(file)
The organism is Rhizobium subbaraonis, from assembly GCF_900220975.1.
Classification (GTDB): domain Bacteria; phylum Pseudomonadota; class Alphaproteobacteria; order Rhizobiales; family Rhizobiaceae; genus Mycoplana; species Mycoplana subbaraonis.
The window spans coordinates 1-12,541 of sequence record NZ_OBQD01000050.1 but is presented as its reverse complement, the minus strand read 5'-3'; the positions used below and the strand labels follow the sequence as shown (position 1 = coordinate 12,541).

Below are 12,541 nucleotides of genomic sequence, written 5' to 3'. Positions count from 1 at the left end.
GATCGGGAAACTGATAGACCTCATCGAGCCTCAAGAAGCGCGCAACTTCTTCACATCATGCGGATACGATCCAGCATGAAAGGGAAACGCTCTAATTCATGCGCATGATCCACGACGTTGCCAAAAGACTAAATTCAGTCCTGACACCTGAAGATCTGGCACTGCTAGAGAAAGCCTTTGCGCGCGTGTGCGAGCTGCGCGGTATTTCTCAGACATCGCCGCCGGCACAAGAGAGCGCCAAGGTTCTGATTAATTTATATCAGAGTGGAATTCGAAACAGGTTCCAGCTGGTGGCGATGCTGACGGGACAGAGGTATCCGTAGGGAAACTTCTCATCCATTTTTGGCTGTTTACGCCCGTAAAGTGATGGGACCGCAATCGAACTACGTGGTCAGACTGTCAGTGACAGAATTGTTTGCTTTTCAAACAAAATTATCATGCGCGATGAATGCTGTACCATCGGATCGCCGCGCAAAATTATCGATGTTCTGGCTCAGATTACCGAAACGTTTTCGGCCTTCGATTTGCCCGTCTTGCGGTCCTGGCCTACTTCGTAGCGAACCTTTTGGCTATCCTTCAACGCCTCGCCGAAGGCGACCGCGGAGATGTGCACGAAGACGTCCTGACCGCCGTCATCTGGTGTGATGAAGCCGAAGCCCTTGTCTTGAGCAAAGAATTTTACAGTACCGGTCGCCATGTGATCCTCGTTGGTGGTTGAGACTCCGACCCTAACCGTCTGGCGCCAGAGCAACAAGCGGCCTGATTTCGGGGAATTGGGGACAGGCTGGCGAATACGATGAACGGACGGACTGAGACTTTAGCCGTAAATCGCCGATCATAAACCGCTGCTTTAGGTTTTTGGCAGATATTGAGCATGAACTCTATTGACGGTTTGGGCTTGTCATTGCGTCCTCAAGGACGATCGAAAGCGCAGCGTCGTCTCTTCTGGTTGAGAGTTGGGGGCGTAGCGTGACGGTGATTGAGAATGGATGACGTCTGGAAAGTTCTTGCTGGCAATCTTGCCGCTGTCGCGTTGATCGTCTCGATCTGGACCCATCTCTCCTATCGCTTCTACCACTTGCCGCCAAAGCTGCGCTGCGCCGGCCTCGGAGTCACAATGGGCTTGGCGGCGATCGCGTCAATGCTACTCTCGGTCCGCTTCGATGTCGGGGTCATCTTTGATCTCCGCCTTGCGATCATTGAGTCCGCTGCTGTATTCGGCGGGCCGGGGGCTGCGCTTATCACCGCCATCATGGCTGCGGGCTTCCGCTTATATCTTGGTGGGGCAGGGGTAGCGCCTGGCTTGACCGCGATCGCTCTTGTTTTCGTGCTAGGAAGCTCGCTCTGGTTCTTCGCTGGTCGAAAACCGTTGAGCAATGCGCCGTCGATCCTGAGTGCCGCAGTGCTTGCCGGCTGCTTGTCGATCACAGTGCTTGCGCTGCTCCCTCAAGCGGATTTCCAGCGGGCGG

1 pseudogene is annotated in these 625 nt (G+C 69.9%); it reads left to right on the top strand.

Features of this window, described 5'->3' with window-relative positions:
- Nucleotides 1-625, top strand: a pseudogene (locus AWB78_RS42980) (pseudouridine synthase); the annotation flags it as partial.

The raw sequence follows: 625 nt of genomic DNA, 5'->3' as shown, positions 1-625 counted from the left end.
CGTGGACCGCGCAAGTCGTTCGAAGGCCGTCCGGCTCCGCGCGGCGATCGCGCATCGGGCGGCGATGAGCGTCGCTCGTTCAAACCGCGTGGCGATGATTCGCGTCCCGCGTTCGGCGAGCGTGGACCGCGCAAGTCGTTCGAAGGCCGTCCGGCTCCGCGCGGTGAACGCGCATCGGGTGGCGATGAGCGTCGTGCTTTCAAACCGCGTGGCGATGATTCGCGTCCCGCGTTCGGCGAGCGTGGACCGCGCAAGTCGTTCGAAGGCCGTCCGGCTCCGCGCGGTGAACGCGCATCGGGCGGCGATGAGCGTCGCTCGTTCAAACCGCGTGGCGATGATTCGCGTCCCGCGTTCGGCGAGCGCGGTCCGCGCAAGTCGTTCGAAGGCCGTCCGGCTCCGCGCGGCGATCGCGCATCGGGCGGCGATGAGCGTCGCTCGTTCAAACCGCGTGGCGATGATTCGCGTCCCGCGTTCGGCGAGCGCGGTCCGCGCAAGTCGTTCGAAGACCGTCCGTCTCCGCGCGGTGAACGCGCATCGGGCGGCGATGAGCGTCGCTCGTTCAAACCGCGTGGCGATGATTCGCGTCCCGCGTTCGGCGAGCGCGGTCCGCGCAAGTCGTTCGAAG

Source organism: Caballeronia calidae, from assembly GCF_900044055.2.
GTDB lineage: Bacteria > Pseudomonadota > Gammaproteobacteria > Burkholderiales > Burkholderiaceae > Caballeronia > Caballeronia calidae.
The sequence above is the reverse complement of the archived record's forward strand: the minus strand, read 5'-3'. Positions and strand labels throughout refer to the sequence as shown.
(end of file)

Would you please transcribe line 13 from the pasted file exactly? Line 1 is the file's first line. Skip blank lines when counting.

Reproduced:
The sequence above is the reverse complement of the archived record's forward strand: the minus strand, read 5'-3'. Positions and strand labels throughout refer to the sequence as shown.